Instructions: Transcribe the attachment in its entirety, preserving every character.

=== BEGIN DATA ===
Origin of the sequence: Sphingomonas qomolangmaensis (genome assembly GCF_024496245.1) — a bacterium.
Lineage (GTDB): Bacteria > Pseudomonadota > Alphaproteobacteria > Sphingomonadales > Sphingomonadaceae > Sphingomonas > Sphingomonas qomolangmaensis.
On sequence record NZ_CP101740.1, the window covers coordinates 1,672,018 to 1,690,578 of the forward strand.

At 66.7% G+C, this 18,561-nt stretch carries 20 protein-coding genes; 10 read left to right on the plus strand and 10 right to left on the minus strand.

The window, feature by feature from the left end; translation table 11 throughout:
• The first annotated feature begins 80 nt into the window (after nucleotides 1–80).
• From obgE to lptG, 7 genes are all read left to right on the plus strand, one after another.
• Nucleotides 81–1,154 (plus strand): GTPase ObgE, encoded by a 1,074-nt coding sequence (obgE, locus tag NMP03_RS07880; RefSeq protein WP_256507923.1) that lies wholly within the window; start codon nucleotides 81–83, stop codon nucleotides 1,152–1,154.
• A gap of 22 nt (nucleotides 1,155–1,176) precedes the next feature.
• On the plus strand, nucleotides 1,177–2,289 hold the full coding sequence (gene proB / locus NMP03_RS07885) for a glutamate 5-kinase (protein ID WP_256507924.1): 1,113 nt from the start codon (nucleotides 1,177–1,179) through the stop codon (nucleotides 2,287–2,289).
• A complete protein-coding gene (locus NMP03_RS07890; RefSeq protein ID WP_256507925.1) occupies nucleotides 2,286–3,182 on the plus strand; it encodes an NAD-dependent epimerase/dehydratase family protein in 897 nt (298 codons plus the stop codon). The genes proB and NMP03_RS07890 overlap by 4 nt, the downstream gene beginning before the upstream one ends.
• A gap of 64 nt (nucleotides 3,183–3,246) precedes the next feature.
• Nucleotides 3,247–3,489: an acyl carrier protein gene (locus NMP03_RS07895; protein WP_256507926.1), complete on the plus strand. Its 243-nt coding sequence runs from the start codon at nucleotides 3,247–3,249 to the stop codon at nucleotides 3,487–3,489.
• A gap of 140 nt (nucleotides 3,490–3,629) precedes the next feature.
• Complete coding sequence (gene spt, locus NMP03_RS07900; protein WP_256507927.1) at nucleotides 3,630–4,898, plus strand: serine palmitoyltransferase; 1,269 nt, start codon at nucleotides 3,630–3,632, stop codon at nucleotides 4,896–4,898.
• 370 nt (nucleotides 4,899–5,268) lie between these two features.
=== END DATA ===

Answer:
Origin of the sequence: Sphingomonas qomolangmaensis (genome assembly GCF_024496245.1) — a bacterium.
Lineage (GTDB): Bacteria > Pseudomonadota > Alphaproteobacteria > Sphingomonadales > Sphingomonadaceae > Sphingomonas > Sphingomonas qomolangmaensis.
On sequence record NZ_CP101740.1, the window covers coordinates 1,672,018 to 1,690,578 of the forward strand.

At 66.7% G+C, this 18,561-nt stretch carries 20 protein-coding genes; 10 read left to right on the plus strand and 10 right to left on the minus strand.

The window, feature by feature from the left end; translation table 11 throughout:
• The first annotated feature begins 80 nt into the window (after nucleotides 1–80).
• From obgE to lptG, 7 genes are all read left to right on the plus strand, one after another.
• Nucleotides 81–1,154 (plus strand): GTPase ObgE, encoded by a 1,074-nt coding sequence (obgE, locus tag NMP03_RS07880; RefSeq protein WP_256507923.1) that lies wholly within the window; start codon nucleotides 81–83, stop codon nucleotides 1,152–1,154.
• A gap of 22 nt (nucleotides 1,155–1,176) precedes the next feature.
• On the plus strand, nucleotides 1,177–2,289 hold the full coding sequence (gene proB / locus NMP03_RS07885) for a glutamate 5-kinase (protein ID WP_256507924.1): 1,113 nt from the start codon (nucleotides 1,177–1,179) through the stop codon (nucleotides 2,287–2,289).
• A complete protein-coding gene (locus NMP03_RS07890; RefSeq protein ID WP_256507925.1) occupies nucleotides 2,286–3,182 on the plus strand; it encodes an NAD-dependent epimerase/dehydratase family protein in 897 nt (298 codons plus the stop codon). The genes proB and NMP03_RS07890 overlap by 4 nt, the downstream gene beginning before the upstream one ends.
• A gap of 64 nt (nucleotides 3,183–3,246) precedes the next feature.
• Nucleotides 3,247–3,489: an acyl carrier protein gene (locus NMP03_RS07895; protein WP_256507926.1), complete on the plus strand. Its 243-nt coding sequence runs from the start codon at nucleotides 3,247–3,249 to the stop codon at nucleotides 3,487–3,489.
• A gap of 140 nt (nucleotides 3,490–3,629) precedes the next feature.
• Complete coding sequence (gene spt, locus NMP03_RS07900; protein WP_256507927.1) at nucleotides 3,630–4,898, plus strand: serine palmitoyltransferase; 1,269 nt, start codon at nucleotides 3,630–3,632, stop codon at nucleotides 4,896–4,898.
• 370 nt (nucleotides 4,899–5,268) lie between these two features.